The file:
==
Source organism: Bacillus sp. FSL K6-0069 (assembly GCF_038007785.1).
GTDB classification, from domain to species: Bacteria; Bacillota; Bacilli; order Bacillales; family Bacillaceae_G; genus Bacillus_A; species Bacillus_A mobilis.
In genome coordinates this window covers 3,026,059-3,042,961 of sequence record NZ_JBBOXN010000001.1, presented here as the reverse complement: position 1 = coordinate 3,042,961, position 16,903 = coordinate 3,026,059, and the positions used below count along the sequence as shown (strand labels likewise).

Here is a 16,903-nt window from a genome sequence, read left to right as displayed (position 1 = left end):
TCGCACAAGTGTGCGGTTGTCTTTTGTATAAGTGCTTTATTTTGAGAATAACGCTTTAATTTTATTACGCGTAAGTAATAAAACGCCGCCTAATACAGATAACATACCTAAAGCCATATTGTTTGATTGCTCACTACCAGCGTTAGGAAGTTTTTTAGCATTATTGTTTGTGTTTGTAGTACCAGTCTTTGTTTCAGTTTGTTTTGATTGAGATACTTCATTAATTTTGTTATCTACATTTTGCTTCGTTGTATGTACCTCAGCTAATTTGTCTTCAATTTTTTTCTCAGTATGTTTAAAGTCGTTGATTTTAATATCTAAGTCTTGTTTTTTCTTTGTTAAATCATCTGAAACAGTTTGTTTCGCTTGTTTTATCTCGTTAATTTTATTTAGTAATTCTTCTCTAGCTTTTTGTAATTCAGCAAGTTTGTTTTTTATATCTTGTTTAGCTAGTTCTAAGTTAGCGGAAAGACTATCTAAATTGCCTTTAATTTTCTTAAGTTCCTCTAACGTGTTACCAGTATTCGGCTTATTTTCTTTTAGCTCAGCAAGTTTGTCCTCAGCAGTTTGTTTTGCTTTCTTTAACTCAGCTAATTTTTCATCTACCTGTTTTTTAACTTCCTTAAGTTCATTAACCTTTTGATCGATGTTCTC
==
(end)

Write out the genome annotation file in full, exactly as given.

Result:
Source organism: Bacillus sp. FSL K6-0069 (assembly GCF_038007785.1).
GTDB classification, from domain to species: Bacteria; Bacillota; Bacilli; order Bacillales; family Bacillaceae_G; genus Bacillus_A; species Bacillus_A mobilis.
In genome coordinates this window covers 3,026,059-3,042,961 of sequence record NZ_JBBOXN010000001.1, presented here as the reverse complement: position 1 = coordinate 3,042,961, position 16,903 = coordinate 3,026,059, and the positions used below count along the sequence as shown (strand labels likewise).

Here is a 16,903-nt window from a genome sequence, read left to right as displayed (position 1 = left end):
TCGCACAAGTGTGCGGTTGTCTTTTGTATAAGTGCTTTATTTTGAGAATAACGCTTTAATTTTATTACGCGTAAGTAATAAAACGCCGCCTAATACAGATAACATACCTAAAGCCATATTGTTTGATTGCTCACTACCAGCGTTAGGAAGTTTTTTAGCATTATTGTTTGTGTTTGTAGTACCAGTCTTTGTTTCAGTTTGTTTTGATTGAGATACTTCATTAATTTTGTTATCTACATTTTGCTTCGTTGTATGTACCTCAGCTAATTTGTCTTCAATTTTTTTCTCAGTATGTTTAAAGTCGTTGATTTTAATATCTAAGTCTTGTTTTTTCTTTGTTAAATCATCTGAAACAGTTTGTTTCGCTTGTTTTATCTCGTTAATTTTATTTAGTAATTCTTCTCTAGCTTTTTGTAATTCAGCAAGTTTGTTTTTTATATCTTGTTTAGCTAGTTCTAAGTTAGCGGAAAGACTATCTAAATTGCCTTTAATTTTCTTAAGTTCCTCTAACGTGTTACCAGTATTCGGCTTATTTTCTTTTAGCTCAGCAAGTTTGTCCTCAGCAGTTTGTTTTGCTTTCTTTAACTCAGCTAATTTTTCATCTACCTGTTTTTTAACTTCCTTAAGTTCATTAACCTTTTGATCGATGTTCTC